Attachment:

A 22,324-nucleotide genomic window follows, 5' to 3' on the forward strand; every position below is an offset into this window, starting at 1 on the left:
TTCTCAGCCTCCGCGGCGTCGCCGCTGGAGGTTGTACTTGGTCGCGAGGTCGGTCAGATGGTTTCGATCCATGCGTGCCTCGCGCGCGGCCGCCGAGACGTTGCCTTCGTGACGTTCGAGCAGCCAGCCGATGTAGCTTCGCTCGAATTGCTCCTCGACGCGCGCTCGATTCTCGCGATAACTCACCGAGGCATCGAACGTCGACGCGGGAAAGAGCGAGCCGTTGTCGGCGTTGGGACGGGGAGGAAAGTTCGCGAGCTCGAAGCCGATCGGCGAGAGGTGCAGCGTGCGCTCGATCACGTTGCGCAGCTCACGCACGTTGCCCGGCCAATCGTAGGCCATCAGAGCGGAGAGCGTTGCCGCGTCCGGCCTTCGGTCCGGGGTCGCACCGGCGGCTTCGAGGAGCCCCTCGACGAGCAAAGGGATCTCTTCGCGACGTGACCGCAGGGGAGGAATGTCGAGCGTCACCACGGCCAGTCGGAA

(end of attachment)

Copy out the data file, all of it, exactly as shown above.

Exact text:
A 22,324-nucleotide genomic window follows, 5' to 3' on the forward strand; every position below is an offset into this window, starting at 1 on the left:
TTCTCAGCCTCCGCGGCGTCGCCGCTGGAGGTTGTACTTGGTCGCGAGGTCGGTCAGATGGTTTCGATCCATGCGTGCCTCGCGCGCGGCCGCCGAGACGTTGCCTTCGTGACGTTCGAGCAGCCAGCCGATGTAGCTTCGCTCGAATTGCTCCTCGACGCGCGCTCGATTCTCGCGATAACTCACCGAGGCATCGAACGTCGACGCGGGAAAGAGCGAGCCGTTGTCGGCGTTGGGACGGGGAGGAAAGTTCGCGAGCTCGAAGCCGATCGGCGAGAGGTGCAGCGTGCGCTCGATCACGTTGCGCAGCTCACGCACGTTGCCCGGCCAATCGTAGGCCATCAGAGCGGAGAGCGTTGCCGCGTCCGGCCTTCGGTCCGGGGTCGCACCGGCGGCTTCGAGGAGCCCCTCGACGAGCAAAGGGATCTCTTCGCGACGTGACCGCAGGGGAGGAATGTCGAGCGTCACCACGGCCAGTCGGAA